If you look at this picture you may think this is a post for a great upcycled bookend. Can you tell it’s a dump rescue? But, if you looked at the title, you would know that it’s actually the books that are repurposed.
For months our insurance advisor has been telling us we should get a safe in the house to store all our valuable papers. The safe was not necessarily for theft prevention but to keep papers safe in case of flood or fire.
We finally heeded her advice and bought one.
They really are not that expensive. This SentrySafe was from Walmart for about $20. It claims to be fire and water proof and it comes in several different sizes, I just wanted a small one because I really don’t own anything that is safe worthy.
That being said, she gave us a list of things we might consider putting in our lockbox.
- titles, vehicles and home
- homeowner documents
- insurance policies
- social security cards
- birth certificates
If you have more papers than I do, you might want to consider a bigger safe.
Now that I had it home, I really didn’t want it sitting around. While it just looks like a small suitcase, it does nothing for my decor so I needed to hide it.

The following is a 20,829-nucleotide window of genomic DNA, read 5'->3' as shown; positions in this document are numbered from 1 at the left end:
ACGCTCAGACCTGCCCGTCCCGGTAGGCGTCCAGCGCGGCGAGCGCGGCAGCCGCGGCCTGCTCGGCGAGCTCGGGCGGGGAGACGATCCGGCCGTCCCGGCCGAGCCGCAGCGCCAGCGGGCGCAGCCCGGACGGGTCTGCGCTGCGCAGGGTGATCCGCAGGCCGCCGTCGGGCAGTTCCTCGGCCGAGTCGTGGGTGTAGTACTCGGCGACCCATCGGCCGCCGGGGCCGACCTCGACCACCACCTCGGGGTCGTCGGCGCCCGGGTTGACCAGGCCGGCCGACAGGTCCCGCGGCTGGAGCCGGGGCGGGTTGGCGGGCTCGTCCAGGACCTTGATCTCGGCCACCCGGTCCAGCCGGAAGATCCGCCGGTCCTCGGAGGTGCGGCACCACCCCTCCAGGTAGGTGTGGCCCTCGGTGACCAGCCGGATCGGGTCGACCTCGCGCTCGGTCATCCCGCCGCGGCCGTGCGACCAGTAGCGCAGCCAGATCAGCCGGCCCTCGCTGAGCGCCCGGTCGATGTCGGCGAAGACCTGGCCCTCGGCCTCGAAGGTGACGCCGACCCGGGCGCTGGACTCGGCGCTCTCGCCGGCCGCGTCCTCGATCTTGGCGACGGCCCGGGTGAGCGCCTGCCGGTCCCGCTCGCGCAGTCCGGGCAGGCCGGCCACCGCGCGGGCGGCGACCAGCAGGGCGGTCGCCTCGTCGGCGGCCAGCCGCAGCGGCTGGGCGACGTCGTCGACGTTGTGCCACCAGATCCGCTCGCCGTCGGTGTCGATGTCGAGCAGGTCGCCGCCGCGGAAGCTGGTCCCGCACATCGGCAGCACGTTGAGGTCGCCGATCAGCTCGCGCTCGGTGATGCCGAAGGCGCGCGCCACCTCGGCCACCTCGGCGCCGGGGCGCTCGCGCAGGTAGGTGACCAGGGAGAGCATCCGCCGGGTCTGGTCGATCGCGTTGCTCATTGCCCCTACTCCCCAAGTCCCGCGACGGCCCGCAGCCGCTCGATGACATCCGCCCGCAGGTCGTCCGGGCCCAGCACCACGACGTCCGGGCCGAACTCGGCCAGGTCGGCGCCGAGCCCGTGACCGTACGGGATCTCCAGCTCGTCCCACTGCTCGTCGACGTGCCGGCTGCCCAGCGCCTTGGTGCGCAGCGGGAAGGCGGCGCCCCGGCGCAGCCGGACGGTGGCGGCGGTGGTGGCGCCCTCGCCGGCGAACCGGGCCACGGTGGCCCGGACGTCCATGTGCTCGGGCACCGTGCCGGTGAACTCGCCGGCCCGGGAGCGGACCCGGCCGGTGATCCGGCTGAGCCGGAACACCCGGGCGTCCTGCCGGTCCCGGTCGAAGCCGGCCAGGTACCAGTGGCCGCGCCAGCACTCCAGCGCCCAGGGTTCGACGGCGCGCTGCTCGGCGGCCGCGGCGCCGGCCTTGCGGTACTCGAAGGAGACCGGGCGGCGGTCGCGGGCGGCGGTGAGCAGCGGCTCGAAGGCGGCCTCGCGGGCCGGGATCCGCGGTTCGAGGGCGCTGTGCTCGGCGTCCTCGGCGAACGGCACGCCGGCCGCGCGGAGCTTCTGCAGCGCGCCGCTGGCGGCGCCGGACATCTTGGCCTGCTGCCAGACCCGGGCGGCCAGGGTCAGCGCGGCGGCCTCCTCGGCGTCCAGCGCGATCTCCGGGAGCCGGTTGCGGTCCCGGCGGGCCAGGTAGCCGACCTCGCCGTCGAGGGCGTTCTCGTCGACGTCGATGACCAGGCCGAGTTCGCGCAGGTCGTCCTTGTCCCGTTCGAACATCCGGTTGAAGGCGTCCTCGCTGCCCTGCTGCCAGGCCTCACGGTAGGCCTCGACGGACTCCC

I’ve used this set of books before, first for “book shelves” and more recently for a chandelier. When my husband and I first got married we got a great set of old books at a yard sale for the sole purpose of filling up our then empty bookshelves. We had no intention of ever reading the books, and now that our shelves are full of books that we have actually read or want to read, those old books are slowly being repurposed…this time to hide my safe.
Use the lockbox as a rough template for where you should cut your books then make your actual cut line 1/2 inch above that line.
I used a scroll saw to make my cuts but I eventually found it was quicker to start the long straight cuts with a chop saw then switch over to the scroll saw for cutting just the corners. You may want to use a dust mask, that paper pulp goes everywhere.
Hint: I don’t know if it’s needed, but I used a couple of nails from the nail gun, to hold my book together while I sawed.
Once you have one book cut, use that book as a template for the rest of your books.
For the ends, leave one of the covers intact.
When all my books were cut, I tacked them together with 2 1/2″ finish nails, again with the aid of a nail gun.
Some leftover scraps of 1/4″ mdf secured with builders adhesive reinforces the books.
The mdf was clamped until dry.
My box was still larger than my books, but it really disappears into the shadows of the shelf.
If you choose a larger lockbox you may need larger books to hide your secret treasures.
Half the battle is over, I’ve bought the safe and now it looks great in our office. It doesn’t actually have anything in it yet, but that’s a project for another day.